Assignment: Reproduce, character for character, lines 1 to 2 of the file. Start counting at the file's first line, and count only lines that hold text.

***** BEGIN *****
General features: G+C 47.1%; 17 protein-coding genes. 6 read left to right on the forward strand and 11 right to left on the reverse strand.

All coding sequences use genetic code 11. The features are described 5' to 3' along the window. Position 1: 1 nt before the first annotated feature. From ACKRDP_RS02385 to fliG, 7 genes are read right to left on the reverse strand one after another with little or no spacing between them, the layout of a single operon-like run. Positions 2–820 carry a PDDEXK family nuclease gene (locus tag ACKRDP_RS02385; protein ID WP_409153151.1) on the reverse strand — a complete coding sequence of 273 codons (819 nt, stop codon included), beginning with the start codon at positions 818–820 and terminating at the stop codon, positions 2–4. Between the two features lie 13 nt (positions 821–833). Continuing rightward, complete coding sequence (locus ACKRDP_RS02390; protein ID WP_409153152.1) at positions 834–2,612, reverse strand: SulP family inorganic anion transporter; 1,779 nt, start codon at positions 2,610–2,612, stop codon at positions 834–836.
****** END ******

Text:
General features: G+C 47.1%; 17 protein-coding genes. 6 read left to right on the forward strand and 11 right to left on the reverse strand.

All coding sequences use genetic code 11. The features are described 5' to 3' along the window. Position 1: 1 nt before the first annotated feature. From ACKRDP_RS02385 to fliG, 7 genes are read right to left on the reverse strand one after another with little or no spacing between them, the layout of a single operon-like run. Positions 2–820 carry a PDDEXK family nuclease gene (locus tag ACKRDP_RS02385; protein ID WP_409153151.1) on the reverse strand — a complete coding sequence of 273 codons (819 nt, stop codon included), beginning with the start codon at positions 818–820 and terminating at the stop codon, positions 2–4. Between the two features lie 13 nt (positions 821–833). Continuing rightward, complete coding sequence (locus ACKRDP_RS02390; protein ID WP_409153152.1) at positions 834–2,612, reverse strand: SulP family inorganic anion transporter; 1,779 nt, start codon at positions 2,610–2,612, stop codon at positions 834–836.